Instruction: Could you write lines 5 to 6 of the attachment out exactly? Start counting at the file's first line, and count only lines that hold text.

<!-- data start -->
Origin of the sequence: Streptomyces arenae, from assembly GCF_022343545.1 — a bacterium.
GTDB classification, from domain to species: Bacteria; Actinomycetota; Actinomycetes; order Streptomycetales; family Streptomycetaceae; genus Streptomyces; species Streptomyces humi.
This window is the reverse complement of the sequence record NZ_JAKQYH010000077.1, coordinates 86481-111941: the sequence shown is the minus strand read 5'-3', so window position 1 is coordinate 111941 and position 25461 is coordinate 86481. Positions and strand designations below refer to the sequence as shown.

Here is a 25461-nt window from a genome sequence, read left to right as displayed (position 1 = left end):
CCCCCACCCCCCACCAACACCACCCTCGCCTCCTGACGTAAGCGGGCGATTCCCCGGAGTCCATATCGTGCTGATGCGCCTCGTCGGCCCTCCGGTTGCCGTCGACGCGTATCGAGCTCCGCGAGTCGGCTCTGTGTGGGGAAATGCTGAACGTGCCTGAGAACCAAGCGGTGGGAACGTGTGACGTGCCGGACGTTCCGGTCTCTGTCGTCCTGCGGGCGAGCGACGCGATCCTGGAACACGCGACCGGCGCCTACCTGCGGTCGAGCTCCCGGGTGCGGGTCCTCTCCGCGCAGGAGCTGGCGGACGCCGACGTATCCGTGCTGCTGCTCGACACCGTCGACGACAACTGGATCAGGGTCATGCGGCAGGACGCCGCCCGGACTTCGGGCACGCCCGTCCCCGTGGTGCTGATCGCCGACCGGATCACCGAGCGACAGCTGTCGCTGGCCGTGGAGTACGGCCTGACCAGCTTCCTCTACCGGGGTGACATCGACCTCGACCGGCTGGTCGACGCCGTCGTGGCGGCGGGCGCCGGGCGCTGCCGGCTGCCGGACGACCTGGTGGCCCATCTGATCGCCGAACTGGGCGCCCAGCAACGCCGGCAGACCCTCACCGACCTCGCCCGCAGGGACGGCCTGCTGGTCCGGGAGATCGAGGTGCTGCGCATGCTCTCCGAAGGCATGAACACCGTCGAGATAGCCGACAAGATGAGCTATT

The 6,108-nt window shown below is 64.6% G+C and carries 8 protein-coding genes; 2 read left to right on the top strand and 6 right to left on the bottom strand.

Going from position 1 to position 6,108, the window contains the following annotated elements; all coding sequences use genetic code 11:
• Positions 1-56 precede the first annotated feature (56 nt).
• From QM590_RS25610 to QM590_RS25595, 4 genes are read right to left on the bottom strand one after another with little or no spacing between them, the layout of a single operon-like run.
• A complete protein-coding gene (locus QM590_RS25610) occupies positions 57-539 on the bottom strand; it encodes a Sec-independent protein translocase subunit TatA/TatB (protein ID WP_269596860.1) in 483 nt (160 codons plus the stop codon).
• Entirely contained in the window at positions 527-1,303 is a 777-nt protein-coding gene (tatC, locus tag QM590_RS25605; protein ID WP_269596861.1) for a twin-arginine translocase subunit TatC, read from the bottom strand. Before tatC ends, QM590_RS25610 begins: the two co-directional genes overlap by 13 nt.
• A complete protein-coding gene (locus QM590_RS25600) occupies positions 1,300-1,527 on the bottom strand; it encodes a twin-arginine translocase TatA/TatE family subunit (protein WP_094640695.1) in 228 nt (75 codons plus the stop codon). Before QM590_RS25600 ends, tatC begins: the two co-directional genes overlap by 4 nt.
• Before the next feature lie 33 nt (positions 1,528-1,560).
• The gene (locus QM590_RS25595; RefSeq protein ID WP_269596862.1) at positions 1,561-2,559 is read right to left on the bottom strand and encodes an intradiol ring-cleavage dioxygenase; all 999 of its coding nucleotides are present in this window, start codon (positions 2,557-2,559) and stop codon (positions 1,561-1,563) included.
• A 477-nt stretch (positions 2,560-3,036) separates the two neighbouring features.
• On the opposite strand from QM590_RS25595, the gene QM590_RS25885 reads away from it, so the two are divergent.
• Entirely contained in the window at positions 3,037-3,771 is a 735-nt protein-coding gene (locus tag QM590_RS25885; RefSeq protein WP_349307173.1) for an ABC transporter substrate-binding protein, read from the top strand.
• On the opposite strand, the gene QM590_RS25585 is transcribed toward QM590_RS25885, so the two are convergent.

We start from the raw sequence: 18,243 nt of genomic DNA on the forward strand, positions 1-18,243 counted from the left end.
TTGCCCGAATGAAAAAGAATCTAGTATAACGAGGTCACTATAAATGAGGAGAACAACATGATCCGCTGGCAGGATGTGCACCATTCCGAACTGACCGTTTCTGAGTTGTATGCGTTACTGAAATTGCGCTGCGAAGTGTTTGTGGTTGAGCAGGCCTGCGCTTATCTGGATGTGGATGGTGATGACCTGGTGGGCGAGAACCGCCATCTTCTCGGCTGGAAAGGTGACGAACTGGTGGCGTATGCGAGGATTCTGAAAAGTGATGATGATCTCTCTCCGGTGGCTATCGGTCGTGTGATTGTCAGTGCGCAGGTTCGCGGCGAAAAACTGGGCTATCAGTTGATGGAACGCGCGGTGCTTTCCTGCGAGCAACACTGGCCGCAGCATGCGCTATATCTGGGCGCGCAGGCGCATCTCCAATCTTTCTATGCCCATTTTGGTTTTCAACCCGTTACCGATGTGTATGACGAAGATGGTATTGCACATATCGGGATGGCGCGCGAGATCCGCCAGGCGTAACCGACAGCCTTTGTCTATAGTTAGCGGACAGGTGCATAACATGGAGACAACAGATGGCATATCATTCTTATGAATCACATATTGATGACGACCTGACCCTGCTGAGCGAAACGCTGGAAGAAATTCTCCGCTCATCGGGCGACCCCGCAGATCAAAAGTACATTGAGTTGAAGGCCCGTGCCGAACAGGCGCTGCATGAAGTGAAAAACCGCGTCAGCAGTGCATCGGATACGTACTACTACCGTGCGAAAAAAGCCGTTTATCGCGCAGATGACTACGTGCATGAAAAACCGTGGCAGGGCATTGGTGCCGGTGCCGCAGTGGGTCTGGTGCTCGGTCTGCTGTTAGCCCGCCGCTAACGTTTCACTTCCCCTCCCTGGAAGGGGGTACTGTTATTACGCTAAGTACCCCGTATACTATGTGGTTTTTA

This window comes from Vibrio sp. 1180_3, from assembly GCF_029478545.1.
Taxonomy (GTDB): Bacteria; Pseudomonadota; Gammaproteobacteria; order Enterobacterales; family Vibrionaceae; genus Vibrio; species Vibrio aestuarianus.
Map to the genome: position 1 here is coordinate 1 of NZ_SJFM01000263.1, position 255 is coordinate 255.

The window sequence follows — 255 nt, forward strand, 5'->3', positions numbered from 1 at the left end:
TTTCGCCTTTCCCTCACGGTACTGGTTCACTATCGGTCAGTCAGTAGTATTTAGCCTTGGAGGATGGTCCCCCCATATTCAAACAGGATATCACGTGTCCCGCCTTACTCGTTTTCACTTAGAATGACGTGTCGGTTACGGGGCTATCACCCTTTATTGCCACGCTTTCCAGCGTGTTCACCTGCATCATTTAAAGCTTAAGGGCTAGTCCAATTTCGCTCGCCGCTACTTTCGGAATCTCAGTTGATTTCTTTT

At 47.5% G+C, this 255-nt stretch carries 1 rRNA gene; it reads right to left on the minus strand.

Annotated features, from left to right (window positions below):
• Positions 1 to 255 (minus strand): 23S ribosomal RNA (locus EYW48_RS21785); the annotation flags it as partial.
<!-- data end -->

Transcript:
CCCCCACCCCCCACCAACACCACCCTCGCCTCCTGACGTAAGCGGGCGATTCCCCGGAGTCCATATCGTGCTGATGCGCCTCGTCGGCCCTCCGGTTGCCGTCGACGCGTATCGAGCTCCGCGAGTCGGCTCTGTGTGGGGAAATGCTGAACGTGCCTGAGAACCAAGCGGTGGGAACGTGTGACGTGCCGGACGTTCCGGTCTCTGTCGTCCTGCGGGCGAGCGACGCGATCCTGGAACACGCGACCGGCGCCTACCTGCGGTCGAGCTCCCGGGTGCGGGTCCTCTCCGCGCAGGAGCTGGCGGACGCCGACGTATCCGTGCTGCTGCTCGACACCGTCGACGACAACTGGATCAGGGTCATGCGGCAGGACGCCGCCCGGACTTCGGGCACGCCCGTCCCCGTGGTGCTGATCGCCGACCGGATCACCGAGCGACAGCTGTCGCTGGCCGTGGAGTACGGCCTGACCAGCTTCCTCTACCGGGGTGACATCGACCTCGACCGGCTGGTCGACGCCGTCGTGGCGGCGGGCGCCGGGCGCTGCCGGCTGCCGGACGACCTGGTGGCCCATCTGATCGCCGAACTGGGCGCCCAGCAACGCCGGCAGACCCTCACCGACCTCGCCCGCAGGGACGGCCTGCTGGTCCGGGAGATCGAGGTGCTGCGCATGCTCTCCGAAGGCATGAACACCGTCGAGATAGCCGACAAGATGAGCTATT

The 6,108-nt window shown below is 64.6% G+C and carries 8 protein-coding genes; 2 read left to right on the top strand and 6 right to left on the bottom strand.